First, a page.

Guotai Dyeing Factory (Well Dying Factory Limited) is accused of  toxic water pollution. Photo credit: Qiu Bo/Greenpeace

Guotai Dyeing Factory (Well Dying Factory Limited) is accused of toxic water pollution. Photo credit: Qiu Bo/Greenpeace

Apparel companies including Nike, Adidas, H&M and PVH are being targeted by a Greenpeace campaign highlighting toxic water pollution linked to the clothing supply chain.

Following a year-long investigation, Greenpeace activists protested outside the world’s largest Adidas store in Beijing, and a nearby Nike store, to draw attention to the claimed release of hazardous chemicals from two textile processing facilities in China.

The environmental pressure group said it had found the toxic chemicals in samples of waste water discharges from the Youngor Textile City Complex and the Well Dyeing Factory, by the Yangtze and Pearl River deltas.

The facilities supply apparel companies including Adidas, Nike, PVH, Puma, Abercrombie & Fitch, Calvin Klein, Lacoste, Li Ning, Meters/bonwe, Bauer Hockey, Converse, Cortefiel and H&M, Greenpeace added.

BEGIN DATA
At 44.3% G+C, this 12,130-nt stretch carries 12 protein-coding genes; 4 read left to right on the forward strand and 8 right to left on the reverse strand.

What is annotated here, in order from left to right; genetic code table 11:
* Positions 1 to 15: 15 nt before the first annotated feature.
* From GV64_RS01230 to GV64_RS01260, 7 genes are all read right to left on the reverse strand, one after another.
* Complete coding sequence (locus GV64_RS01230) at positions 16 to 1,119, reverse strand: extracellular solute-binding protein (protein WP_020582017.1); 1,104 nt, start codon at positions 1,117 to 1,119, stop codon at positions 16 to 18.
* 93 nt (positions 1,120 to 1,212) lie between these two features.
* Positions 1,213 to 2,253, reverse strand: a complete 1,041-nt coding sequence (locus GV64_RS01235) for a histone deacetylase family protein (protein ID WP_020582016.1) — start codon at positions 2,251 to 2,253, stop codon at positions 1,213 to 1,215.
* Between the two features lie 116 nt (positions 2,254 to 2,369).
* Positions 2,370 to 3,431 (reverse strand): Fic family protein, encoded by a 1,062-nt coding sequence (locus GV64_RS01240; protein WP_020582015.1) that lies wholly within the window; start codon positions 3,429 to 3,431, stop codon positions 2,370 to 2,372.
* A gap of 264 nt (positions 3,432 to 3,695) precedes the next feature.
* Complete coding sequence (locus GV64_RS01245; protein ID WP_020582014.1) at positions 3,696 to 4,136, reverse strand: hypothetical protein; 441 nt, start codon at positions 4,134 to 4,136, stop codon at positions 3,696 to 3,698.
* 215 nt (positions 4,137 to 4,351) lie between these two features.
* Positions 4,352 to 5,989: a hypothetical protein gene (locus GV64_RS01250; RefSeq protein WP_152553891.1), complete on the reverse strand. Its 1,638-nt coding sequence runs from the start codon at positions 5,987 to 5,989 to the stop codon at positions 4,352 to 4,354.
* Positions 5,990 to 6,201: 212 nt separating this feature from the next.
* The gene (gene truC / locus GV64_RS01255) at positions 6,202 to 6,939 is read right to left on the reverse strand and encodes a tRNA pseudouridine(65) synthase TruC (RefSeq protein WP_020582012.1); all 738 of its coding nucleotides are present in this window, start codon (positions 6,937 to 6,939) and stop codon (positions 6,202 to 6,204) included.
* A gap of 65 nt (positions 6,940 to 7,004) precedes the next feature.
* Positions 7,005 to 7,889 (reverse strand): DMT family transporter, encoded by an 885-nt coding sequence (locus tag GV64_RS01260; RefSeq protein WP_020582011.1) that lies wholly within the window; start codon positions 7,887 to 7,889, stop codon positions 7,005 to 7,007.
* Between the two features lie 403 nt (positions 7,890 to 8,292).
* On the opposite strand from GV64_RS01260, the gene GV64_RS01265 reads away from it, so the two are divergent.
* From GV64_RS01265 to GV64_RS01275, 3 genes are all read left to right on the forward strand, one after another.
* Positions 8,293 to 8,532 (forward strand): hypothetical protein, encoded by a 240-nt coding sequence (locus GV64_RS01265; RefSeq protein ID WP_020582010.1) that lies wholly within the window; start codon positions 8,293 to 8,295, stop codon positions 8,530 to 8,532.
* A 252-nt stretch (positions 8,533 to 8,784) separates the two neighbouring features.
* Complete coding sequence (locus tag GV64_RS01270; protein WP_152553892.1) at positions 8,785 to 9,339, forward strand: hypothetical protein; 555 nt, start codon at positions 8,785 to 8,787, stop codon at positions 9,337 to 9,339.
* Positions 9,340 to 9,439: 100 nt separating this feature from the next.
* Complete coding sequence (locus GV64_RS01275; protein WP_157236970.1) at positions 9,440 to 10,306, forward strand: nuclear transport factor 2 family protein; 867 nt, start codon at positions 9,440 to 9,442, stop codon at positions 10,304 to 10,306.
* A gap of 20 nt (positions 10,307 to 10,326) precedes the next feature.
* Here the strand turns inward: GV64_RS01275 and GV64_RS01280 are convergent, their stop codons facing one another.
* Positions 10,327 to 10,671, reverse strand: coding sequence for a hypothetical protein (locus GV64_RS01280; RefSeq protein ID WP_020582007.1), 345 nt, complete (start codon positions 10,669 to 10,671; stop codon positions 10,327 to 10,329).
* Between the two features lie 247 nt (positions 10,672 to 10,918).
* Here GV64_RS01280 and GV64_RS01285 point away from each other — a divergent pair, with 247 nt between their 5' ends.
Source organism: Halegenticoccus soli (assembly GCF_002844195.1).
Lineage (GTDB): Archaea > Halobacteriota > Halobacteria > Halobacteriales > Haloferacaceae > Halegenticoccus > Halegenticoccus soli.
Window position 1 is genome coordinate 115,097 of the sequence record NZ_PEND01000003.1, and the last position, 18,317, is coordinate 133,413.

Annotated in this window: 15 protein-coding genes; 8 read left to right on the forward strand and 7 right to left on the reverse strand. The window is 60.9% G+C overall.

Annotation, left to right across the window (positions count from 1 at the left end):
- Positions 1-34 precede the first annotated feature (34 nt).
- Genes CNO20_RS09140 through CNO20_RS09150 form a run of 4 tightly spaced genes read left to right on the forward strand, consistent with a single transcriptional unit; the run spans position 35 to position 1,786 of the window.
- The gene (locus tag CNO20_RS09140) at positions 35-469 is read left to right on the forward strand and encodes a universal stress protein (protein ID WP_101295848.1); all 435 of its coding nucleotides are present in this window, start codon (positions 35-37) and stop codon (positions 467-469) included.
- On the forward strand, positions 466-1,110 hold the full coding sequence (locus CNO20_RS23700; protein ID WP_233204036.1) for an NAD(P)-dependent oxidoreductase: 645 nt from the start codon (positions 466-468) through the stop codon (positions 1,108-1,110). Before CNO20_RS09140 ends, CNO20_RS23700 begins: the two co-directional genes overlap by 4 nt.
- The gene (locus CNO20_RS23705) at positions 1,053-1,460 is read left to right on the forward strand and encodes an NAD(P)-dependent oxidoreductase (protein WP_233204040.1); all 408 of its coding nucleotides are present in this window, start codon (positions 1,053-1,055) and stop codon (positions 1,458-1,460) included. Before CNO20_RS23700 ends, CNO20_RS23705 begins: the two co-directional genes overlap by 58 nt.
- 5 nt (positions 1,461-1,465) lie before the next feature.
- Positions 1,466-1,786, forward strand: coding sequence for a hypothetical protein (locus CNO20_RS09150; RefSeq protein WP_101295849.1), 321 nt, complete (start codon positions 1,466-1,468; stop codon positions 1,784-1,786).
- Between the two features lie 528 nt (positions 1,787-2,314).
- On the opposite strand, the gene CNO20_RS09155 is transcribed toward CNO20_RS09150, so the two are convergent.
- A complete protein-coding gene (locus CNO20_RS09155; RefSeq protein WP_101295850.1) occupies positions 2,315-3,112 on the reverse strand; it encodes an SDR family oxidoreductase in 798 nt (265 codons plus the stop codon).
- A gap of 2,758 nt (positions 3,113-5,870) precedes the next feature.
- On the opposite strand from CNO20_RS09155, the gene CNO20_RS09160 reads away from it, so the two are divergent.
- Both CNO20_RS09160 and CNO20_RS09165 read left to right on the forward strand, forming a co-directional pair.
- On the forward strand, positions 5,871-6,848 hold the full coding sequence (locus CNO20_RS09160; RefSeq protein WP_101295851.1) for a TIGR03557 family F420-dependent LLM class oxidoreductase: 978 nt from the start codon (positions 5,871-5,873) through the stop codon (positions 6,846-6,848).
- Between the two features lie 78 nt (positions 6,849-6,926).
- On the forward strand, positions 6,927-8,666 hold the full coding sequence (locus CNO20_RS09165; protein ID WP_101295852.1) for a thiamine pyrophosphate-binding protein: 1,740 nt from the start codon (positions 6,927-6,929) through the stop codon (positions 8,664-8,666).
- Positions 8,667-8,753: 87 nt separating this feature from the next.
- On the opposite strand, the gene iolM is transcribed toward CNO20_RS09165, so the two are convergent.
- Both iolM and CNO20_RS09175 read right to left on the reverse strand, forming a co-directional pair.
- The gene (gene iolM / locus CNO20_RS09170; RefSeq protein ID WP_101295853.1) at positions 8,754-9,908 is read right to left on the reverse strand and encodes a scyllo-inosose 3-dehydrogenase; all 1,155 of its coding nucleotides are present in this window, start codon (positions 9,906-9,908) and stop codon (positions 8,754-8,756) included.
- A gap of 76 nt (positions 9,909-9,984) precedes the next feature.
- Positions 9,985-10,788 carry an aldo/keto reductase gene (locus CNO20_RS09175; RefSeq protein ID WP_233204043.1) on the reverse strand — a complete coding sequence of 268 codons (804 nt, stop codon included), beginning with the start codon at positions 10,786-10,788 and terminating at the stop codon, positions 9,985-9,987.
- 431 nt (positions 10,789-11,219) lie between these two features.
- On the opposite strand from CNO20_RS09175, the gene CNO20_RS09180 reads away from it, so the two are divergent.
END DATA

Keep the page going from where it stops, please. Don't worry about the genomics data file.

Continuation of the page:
It said the chemicals found included “persistent and bioaccumulative hormone disruptors that pose long-term threats to the environment and to human health”.

“Greenpeace is challenging the clothing brands named in this report to eliminate releases of hazardous chemicals from their supply chain and products, and we are calling on trendsetting brands that have a major influence on their supply chains, such as Adidas and Nike, to take the lead,” said Yifang Li, East Asia toxics campaigner for Greenpeace.

Of the companies targeted in the campaign, Bauer Hockey, Converse, Cortefiel, H&M, Nike and Puma said they made no use of the Youngor Group’s wet processes in garment production.

However, Greenpeace said none of the companies involved had the necessary policies in place to give them a complete overview of the chemicals used and released across their entire supply chain.